Book review: Whatever You Grow Up to Be, by Karen Kingsbury


Whatever You Grow Up to Be is a Christian children’s book (ages 3-5) that is about all the possibilities that a young boy’s future holds.  (There is companion book geared towards girls.)  The story follows a boy’s life from a child to an adult, talking about how he could grow up to be whatever his interest is at that particular age (firefighter, football player, musician, etc.) and how he can be a godly man in many different ways.

The illustrations are very colorful and lively, and my almost-4-year-old son particularly enjoyed seeing the family pets on each page, which bring a little extra humor to the drawings.  I liked that one of the “if that’s what you grow up to be” scenarios was being a dad, since that’s my son’s current answer when I ask him what he wants to be when he grows up.  (Then he slightly revised his answer to be a “poppa dentist.”  Poppa is what he calls my dad…and then I died of cute.) I started working in my father’s office when I was in high school and fell in love with the profession, the practice and his work ethic. He taught me how to be compassionate and strive for excellence. My father says he knew dentistry was a good fit for me from an early age, but he never pushed me to follow in his footsteps and for that I am forever grateful. He knew if I chose dentistry it would have to be because I loved it and had a commitment to the oral health of our patients, not because it was his profession.

The road wasn’t always easy, and I can remember calling him in tears while in dental school, learning from the best in New York, worried that I wouldn’t be able to be the kind of practitioner that I wanted to be … but he was always there to listen and talk me through it. He knew just what to say and has always believed in me, even when I would question what in the world I was doing.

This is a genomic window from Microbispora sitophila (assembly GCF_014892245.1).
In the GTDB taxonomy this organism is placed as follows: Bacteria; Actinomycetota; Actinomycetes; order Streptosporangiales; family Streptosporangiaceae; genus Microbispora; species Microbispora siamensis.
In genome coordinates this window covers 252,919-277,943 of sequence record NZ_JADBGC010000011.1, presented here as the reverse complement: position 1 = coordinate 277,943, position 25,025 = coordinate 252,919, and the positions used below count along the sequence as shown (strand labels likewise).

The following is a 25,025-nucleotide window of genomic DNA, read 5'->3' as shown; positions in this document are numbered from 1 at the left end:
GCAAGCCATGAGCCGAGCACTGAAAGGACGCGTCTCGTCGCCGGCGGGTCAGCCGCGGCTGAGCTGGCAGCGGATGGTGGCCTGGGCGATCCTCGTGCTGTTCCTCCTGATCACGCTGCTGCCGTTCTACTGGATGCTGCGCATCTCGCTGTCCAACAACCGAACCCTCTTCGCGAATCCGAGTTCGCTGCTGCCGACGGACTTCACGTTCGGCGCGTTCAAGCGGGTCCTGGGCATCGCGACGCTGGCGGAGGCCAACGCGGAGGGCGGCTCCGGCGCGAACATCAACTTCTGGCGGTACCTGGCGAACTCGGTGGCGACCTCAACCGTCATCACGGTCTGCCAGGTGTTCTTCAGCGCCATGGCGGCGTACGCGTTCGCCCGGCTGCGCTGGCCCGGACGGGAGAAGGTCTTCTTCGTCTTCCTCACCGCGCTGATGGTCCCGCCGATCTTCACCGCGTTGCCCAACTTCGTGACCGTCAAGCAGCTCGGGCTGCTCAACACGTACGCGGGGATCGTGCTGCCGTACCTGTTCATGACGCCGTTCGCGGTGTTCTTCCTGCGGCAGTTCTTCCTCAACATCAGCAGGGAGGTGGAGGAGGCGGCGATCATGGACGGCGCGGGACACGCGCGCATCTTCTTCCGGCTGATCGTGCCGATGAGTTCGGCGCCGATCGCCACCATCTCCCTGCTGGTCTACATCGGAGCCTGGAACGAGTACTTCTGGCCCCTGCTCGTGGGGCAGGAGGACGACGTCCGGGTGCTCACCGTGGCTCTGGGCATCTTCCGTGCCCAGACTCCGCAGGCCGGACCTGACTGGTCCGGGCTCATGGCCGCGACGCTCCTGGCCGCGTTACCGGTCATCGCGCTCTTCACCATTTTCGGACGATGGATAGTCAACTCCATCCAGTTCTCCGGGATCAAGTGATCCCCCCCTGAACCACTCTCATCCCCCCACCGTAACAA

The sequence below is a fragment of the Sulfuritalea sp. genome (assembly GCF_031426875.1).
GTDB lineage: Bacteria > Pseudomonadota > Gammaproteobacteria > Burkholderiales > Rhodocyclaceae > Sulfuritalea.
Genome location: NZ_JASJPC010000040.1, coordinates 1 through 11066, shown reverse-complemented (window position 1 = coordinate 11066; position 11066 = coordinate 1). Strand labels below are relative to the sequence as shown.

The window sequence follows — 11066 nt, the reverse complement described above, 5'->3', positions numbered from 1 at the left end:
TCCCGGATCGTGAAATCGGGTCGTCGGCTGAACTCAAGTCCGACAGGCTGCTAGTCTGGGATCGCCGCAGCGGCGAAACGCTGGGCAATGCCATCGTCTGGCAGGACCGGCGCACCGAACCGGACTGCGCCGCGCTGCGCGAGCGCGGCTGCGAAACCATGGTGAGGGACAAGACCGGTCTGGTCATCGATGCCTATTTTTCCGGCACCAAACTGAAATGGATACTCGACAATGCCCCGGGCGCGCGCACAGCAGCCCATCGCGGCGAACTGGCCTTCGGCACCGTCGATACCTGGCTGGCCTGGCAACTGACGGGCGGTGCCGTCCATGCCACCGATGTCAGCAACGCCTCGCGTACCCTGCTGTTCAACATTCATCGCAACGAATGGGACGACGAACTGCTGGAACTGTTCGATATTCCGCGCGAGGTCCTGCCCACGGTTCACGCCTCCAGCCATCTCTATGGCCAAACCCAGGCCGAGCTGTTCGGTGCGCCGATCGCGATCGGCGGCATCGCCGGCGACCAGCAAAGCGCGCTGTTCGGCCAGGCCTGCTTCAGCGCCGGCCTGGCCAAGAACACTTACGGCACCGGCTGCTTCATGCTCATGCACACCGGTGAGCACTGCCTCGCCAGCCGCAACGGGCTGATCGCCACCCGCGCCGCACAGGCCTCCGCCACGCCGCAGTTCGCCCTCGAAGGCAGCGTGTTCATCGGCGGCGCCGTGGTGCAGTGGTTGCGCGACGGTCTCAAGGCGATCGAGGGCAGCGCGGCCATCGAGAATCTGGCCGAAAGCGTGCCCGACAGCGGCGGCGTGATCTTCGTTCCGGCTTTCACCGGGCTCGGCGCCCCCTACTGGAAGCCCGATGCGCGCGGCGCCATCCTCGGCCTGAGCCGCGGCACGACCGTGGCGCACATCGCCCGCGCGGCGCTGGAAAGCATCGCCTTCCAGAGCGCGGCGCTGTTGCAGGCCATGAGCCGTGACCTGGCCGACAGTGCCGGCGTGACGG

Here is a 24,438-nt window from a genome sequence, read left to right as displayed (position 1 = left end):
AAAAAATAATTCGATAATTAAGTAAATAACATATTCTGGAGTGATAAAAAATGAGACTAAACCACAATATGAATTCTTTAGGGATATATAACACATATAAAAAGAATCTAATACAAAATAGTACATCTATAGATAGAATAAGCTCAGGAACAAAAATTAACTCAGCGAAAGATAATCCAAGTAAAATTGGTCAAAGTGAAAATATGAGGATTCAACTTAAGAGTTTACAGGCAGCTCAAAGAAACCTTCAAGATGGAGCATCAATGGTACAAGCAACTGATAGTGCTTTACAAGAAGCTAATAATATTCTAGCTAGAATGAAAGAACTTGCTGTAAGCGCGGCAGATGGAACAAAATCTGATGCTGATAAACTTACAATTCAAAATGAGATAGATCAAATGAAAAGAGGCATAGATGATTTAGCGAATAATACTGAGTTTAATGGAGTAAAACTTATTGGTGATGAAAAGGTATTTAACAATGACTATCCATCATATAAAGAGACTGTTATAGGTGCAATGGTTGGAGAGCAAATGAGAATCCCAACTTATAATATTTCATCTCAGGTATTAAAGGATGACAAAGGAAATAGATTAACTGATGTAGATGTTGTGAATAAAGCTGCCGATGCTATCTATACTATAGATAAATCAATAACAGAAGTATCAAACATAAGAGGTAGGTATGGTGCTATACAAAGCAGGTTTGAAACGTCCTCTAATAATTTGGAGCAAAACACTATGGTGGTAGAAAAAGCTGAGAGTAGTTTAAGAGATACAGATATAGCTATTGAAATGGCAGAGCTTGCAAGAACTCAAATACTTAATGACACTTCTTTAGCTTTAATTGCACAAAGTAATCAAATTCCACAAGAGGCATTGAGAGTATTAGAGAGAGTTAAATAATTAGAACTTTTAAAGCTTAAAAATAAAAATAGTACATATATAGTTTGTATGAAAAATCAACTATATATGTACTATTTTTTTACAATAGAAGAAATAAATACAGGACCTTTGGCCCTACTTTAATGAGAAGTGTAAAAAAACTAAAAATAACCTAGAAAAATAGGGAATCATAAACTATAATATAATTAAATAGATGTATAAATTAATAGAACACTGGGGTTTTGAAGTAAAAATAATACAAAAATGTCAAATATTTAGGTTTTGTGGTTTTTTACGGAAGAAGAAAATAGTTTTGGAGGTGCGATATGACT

Thankfully my father’s faith and work ethic was passed down, and I did make it through dental school and the transition into private practice, I was always inspired by the work done by my father and the He helped me to succeed, but in my own way, by encouraging me to travel my own unique path.

When I tell people I work with my father, they always seem to say, “Oh … how is that?” I’m always astonished by the question and the uncertainty in their voices. Partnering with my father straight out of dental school was one of the best decisions I’ve ever made. In fact, it was a no brainer.

Based on the title, I was hoping for something exploring some more unique professions, not just a standard little kid playing firefighter –> teen playing football –> college kid majoring in business.  Interestingly, the last page of the book has some wonderful illustrations of men in all different kinds of interesting professions — chef, astronaut, farmer etc. — so I wonder if that angle was considered at some point during the writing or editing of the book.  I would have also liked to see some diversity in the people illustrated in this book.

Overall, I give it 3 out of 5 stars.  My son has asked to read it more than once, but he mostly loves the illustrations.  This book seems to be written mostly for the parent reading the story to appreciate, rather than for the child listening to it.  For example, the story ends with the mom in the story (now a grandma) helping her son’s baby take his first steps.  I think that’s a little overly sentimental for most 4 year olds to appreciate.

Hey FTC!  BookLook Bloggers sent me this book for free to review.  This is what I think about it.

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16 thoughts on “Book review: Whatever You Grow Up to Be, by Karen Kingsbury

  1. We have a children’s book by Al Yankovic called “When I Grow Up.” It’s just the opposite in terms of the possible professions. Very imaginative and not very realistic. Snail trainer, giraffe milker, gorilla masseuse. Jake LOVES it.
    Shana Norris recently posted…Weekly Menu Plan.My Profile

    • Yep, I really liked the artwork, so we will probably read this again even if it’s not my favorite. I can’t wait to check out this book Shana recommended!

  2. Interesting review. I’m reading a book about writing children’s picture books, and it says the books should appeal equally to the parent and the child. The parent so she will be willing to read it aloud, and the child so he can request it over and over. Sounds like this author focused a bit too much on the parent and not enough on imagining careers that would appeal to young children. How could she have missed including a “poppa dentist”? =)

  3. I’m glad you like it! I read tons of kids books these days, so I feel like I have a pretty good basis for comparison. I’m going to try to include some of our favorites in my monthly reading round-up posts, too.
    Sarah recently posted…Sam at 7 monthsMy Profile

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